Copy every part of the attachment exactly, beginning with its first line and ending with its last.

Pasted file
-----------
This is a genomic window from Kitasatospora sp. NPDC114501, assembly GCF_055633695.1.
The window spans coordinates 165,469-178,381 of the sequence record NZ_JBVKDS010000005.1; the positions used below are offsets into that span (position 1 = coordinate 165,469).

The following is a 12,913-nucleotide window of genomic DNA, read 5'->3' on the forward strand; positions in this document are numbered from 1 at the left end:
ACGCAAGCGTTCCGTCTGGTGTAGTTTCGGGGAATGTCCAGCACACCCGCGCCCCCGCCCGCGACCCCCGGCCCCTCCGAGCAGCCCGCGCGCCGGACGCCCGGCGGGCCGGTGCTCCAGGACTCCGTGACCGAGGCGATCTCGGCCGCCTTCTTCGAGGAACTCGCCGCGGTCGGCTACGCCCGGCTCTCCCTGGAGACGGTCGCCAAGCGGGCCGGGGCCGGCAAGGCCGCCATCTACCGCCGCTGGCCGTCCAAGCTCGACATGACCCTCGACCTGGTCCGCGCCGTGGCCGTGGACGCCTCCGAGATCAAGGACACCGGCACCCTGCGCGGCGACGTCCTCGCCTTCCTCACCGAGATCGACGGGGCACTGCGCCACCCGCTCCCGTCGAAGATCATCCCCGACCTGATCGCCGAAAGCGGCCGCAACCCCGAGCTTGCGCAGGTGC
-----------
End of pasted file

This is a genomic window from Kitasatospora sp. NPDC114501, assembly GCF_055633695.1.
The window spans coordinates 165,469-178,381 of the sequence record NZ_JBVKDS010000005.1; the positions used below are offsets into that span (position 1 = coordinate 165,469).

The following is a 12,913-nucleotide window of genomic DNA, read 5'->3' on the forward strand; positions in this document are numbered from 1 at the left end:
ACGCAAGCGTTCCGTCTGGTGTAGTTTCGGGGAATGTCCAGCACACCCGCGCCCCCGCCCGCGACCCCCGGCCCCTCCGAGCAGCCCGCGCGCCGGACGCCCGGCGGGCCGGTGCTCCAGGACTCCGTGACCGAGGCGATCTCGGCCGCCTTCTTCGAGGAACTCGCCGCGGTCGGCTACGCCCGGCTCTCCCTGGAGACGGTCGCCAAGCGGGCCGGGGCCGGCAAGGCCGCCATCTACCGCCGCTGGCCGTCCAAGCTCGACATGACCCTCGACCTGGTCCGCGCCGTGGCCGTGGACGCCTCCGAGATCAAGGACACCGGCACCCTGCGCGGCGACGTCCTCGCCTTCCTCACCGAGATCGACGGGGCACTGCGCCACCCGCTCCCGTCGAAGATCATCCCCGACCTGATCGCCGAAAGCGGCCGCAACCCCGAGCTTGCGCAGGTGC